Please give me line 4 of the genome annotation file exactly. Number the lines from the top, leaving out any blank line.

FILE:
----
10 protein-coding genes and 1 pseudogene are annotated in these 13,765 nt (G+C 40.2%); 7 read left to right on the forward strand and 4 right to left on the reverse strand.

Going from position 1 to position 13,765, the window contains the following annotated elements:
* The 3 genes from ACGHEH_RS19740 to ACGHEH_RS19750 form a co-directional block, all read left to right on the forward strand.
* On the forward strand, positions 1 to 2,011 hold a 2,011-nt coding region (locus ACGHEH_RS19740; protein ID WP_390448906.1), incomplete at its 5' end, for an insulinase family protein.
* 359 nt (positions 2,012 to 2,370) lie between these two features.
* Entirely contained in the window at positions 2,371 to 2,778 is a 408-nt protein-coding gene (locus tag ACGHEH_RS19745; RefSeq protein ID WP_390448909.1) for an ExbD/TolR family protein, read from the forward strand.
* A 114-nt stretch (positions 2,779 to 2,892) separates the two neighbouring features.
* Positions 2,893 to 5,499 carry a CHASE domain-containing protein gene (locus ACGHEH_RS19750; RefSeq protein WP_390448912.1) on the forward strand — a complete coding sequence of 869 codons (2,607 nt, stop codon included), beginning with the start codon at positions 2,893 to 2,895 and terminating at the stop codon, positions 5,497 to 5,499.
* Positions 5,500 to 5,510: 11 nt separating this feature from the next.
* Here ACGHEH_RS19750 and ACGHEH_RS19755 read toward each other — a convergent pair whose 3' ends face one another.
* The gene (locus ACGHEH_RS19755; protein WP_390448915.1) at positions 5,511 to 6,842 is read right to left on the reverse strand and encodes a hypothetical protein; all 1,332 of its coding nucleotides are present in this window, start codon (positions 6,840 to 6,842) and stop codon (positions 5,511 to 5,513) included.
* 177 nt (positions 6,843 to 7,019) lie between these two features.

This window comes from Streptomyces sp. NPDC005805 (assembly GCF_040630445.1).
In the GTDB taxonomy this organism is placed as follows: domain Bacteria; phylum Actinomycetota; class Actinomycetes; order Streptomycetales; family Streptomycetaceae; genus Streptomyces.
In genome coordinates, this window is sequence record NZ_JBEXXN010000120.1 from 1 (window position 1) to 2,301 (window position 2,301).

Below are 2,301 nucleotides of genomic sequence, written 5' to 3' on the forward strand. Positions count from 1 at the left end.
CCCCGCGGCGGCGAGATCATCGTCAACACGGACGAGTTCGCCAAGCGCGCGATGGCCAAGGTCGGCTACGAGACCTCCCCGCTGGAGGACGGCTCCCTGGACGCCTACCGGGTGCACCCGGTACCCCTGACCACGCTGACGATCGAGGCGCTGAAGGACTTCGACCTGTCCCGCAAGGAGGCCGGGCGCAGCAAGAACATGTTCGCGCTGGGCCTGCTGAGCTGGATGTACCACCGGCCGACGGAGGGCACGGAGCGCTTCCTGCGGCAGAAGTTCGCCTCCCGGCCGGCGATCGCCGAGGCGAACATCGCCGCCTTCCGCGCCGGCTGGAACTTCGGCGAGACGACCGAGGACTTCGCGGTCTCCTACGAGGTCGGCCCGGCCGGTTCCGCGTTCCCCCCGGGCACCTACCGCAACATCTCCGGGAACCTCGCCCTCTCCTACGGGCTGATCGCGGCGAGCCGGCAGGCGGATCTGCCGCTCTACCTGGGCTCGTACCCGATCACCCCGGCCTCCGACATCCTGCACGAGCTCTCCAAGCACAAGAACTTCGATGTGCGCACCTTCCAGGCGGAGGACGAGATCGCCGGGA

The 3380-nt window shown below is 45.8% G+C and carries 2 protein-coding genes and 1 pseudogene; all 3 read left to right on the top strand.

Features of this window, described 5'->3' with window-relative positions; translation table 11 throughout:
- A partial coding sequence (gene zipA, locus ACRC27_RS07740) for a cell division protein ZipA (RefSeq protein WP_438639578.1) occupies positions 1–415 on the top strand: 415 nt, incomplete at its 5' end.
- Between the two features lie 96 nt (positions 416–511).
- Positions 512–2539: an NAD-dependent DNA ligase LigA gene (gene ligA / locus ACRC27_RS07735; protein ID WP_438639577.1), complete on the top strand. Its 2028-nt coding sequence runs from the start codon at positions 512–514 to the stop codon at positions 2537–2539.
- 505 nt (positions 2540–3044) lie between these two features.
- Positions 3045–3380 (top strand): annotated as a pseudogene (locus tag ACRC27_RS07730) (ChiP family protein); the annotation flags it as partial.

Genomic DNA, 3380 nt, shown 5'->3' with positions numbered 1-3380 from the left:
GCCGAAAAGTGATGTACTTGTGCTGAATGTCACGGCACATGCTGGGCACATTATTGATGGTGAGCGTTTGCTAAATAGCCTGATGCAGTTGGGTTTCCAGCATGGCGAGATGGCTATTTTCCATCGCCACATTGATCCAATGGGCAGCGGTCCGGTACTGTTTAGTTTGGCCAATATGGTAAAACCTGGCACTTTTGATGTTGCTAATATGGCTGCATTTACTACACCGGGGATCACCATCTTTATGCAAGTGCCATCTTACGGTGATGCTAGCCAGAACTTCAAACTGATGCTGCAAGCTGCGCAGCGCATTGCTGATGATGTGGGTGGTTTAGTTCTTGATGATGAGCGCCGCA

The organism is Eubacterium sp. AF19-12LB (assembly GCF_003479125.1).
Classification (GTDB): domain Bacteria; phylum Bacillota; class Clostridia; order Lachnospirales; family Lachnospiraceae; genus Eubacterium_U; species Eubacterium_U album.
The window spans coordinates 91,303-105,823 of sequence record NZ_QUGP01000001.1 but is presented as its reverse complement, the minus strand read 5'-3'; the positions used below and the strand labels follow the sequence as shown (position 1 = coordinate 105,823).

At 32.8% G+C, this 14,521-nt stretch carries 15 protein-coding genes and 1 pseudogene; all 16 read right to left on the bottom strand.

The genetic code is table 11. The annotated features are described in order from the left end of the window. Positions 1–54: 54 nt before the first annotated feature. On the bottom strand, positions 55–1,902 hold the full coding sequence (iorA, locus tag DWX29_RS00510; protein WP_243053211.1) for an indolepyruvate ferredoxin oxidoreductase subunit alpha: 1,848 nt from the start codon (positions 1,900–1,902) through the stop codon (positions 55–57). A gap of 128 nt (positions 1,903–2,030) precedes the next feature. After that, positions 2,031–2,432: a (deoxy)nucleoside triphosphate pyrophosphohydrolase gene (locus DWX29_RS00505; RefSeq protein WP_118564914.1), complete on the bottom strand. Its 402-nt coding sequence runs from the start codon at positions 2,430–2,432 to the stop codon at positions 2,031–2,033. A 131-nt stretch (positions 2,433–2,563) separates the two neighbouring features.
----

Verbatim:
* On the forward strand, positions 1 to 2,011 hold a 2,011-nt coding region (locus ACGHEH_RS19740; protein ID WP_390448906.1), incomplete at its 5' end, for an insulinase family protein.